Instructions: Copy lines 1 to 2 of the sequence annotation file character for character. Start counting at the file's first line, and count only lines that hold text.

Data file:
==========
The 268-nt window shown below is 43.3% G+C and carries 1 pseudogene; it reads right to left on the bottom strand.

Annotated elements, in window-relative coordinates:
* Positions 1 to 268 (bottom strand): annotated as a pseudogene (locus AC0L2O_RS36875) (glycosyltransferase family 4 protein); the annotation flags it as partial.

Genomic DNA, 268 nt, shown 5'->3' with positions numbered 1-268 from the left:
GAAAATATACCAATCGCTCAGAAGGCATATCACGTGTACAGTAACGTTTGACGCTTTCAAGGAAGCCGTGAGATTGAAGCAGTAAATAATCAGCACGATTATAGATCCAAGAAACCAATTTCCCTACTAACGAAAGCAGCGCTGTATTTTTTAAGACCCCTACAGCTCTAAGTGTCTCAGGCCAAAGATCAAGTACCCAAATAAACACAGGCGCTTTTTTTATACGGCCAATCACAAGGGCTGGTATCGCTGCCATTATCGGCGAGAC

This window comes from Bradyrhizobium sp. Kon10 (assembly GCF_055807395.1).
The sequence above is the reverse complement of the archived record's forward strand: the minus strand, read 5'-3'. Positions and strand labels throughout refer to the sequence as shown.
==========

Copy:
The 268-nt window shown below is 43.3% G+C and carries 1 pseudogene; it reads right to left on the bottom strand.

Annotated elements, in window-relative coordinates: